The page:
Weatherstripping is a very useful tool to stop air leaks around your doors and windows. Where ever you can see, or more important, feel air moving, there’s a gap and you’re losing your warm (or cooled) air to the outdoors.Weatherstripping can be added to your doors and window sashes to reduce the loss of conditioned air saving you money and keeping your living areas more comfortable.
There are many different types of weatherstripping and you’re likely to find they have different names so the important thing is to understand the concept. Weatherstripping is flexible as it needs to expand and contract as the gaps between parts of your home move. For example, when you open a door the rubber weatherstripping expands and then when the door is closed, it contracts to fill the open space between the door and the door jambs.
Where Do You Install Weather Stripping?
You first want to identify which parts of your home have conditioned air, i.e. are heated in the winter and cooled in the summer. The unconditioned areas of your home may include:
- Attic – so you’ll want to add weatherstripping (and insulation) to the door into the attic.
- Basements if unfinished – may benefit from weatherstripping around the door into the house.
- Garage – needs lots of weatherstripping, around the garage door(s), the exterior door going into the garage and the door from the garage into the house.
- Sun rooms – and other unconditioned space that is attached to the house will need weatherstripping to reduce air leaks.
- Doors and windows – are caulked on the outside of your house where they meet the siding. The weather stripping, i.e. foam you place at the bottom of your window sash (the part that moves) expand and contract when you open and close them, to fill the gaps when the doors and windows are closed. Don’t forget your patio doors and bulk head doors into the basement.
- Air conditioners – and other fixtures that stick out through your home’s exterior walls may need weatherstripping. A window or wall air conditioner has enough movement that there are sure to be gaps you’ll want to fill with weatherstripping.
Weatherstripping is often installed on new windows and doors. Over the years the materials used will become less effective so you should check the weatherstripping once a year and replace when it loses it’s flexibility. It’s a good idea to check your home as you enter the heating (cooling) season to make sure you have adequate weatherstripping or you’ll want to add it. After construction, a new house will settle for several years and may only need weatherstripping after this occurs.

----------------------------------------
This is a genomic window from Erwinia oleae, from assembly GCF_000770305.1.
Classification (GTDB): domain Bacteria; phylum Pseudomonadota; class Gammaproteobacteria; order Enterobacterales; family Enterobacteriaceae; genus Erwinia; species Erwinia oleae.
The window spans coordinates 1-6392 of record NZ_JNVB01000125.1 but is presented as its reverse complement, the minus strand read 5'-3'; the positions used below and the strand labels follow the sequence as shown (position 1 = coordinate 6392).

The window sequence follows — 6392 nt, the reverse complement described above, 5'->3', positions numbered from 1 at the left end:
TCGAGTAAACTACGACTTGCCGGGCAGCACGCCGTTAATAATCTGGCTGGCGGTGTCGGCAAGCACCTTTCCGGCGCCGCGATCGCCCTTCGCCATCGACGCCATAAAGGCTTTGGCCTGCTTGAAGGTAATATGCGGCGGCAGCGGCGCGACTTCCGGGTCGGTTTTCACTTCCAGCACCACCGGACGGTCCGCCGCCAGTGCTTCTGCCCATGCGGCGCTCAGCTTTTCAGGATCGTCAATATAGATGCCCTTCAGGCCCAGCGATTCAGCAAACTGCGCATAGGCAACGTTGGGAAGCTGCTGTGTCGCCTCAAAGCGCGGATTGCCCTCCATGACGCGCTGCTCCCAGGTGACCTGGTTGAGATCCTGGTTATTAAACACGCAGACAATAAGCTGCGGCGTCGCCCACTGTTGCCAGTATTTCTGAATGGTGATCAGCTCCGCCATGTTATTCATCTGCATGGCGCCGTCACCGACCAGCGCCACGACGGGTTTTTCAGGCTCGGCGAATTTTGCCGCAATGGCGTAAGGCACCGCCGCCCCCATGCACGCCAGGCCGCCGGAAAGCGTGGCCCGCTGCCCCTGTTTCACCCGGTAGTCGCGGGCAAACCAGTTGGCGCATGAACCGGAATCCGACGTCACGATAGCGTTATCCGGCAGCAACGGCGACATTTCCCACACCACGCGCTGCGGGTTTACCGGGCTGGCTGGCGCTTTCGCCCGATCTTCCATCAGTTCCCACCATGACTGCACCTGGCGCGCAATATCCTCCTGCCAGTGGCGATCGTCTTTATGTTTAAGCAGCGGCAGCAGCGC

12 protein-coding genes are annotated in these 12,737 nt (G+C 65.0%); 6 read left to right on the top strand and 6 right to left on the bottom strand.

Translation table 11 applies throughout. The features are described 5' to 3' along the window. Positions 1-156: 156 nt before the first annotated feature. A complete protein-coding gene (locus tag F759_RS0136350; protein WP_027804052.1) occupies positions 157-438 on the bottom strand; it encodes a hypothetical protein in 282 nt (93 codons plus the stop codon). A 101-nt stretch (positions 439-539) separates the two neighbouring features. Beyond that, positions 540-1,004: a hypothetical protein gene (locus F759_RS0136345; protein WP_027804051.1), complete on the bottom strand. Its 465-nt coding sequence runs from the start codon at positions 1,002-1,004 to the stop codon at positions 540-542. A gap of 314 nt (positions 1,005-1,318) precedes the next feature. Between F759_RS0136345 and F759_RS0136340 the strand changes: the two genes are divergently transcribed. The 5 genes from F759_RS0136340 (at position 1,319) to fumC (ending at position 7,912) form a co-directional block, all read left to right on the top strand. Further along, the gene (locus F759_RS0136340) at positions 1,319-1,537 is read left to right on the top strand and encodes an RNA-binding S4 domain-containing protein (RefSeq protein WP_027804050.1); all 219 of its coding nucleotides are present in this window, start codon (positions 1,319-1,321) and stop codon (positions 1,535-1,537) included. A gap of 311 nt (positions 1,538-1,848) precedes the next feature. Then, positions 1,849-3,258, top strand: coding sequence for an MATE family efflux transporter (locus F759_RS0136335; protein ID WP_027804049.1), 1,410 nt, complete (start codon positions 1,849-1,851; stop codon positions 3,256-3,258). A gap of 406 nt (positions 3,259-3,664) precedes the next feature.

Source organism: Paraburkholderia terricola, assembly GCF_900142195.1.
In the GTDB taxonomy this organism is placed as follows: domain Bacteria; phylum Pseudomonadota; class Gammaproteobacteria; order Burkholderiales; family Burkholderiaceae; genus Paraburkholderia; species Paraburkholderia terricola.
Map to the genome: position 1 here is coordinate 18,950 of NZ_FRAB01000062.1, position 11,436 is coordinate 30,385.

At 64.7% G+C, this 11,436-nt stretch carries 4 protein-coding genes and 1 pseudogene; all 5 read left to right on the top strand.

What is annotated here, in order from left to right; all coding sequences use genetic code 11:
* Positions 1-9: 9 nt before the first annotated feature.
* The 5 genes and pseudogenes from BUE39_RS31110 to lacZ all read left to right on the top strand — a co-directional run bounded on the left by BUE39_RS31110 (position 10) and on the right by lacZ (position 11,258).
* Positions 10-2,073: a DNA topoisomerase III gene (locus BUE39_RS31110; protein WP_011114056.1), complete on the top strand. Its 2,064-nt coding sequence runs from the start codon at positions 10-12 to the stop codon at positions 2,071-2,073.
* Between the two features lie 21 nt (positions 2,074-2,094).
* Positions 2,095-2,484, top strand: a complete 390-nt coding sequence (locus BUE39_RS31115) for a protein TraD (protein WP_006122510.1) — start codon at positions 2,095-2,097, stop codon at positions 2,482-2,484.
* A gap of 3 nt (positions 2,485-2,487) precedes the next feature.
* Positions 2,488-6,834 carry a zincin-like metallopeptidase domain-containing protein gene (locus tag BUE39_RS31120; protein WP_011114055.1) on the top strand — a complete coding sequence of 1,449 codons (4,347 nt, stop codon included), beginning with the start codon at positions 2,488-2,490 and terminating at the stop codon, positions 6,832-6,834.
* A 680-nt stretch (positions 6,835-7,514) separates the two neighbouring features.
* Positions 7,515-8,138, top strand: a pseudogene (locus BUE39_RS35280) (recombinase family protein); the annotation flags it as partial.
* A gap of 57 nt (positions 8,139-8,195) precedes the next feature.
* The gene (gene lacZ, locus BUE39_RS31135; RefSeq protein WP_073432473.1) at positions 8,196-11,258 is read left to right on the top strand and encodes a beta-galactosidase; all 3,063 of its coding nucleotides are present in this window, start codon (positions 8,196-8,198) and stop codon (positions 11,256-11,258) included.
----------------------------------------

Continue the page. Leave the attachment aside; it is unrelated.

Note: Many people think only those who live in cold weather need to be concerned about weatherstripping. People in warm climates also need weatherstripping, to keep from losing cooled air to the outside.
Windows may be equipped with the same type of rubber strip. Often, this is the type of weatherstripping that is used when new homes are built. For older homes, it is possible to purchase rolls of foam weatherstripping with an adhesive back. Homeowners can install this type of sealing agent with ease, while still allowing the windows to be opened and closed at will. Weatherstripping windows in this manner is usually an inexpensive way to deal with drafts, and will save a great deal of money on heating and cooling costs.
Tips for Buying Your Weatherstripping
Here’s a quick checklist to help you buy the right weatherstripping for your home. For more information, visit The US Dept of Energy’s, A Consumer’s Guide to Energy Efficiency.
- Determine which doors and windows have gaps leaking air.
- Calculate the linear feet needed to cover all 4 sides of each door/window you want to cover.
- Assess the weather, temperature changes and wear (friction) that weatherstripping will be exposed to, i.e. the bottom of a door will have more wear than a window. You also need to choose a material that allows the door/window to open freely once closed.
- Decide which type of weatherstripping you want to use. Here are the most common ones:
- Inexpensive – felt and open-cell foam are easy to apply but won’t hold up to weather.
- Flexible vinyl weatherstripping – slightly more expensive but holds up well and resists moisture.
- Metal weatherstripping – lasts for years and you can match to existing door hardware. Door sweeps go at the bottom of a door and have either rubber or bristles to reduce the amount of air which can flow under the door when closed.
- Clean and dry surface before applying weatherstripping.
- Always measure twice, cut once when doing any type of home maintenance.
- Apply weatherstripping snugly against both surfaces (temperature should be above 20°F (-7° C). The material should compress when the window or door is shut.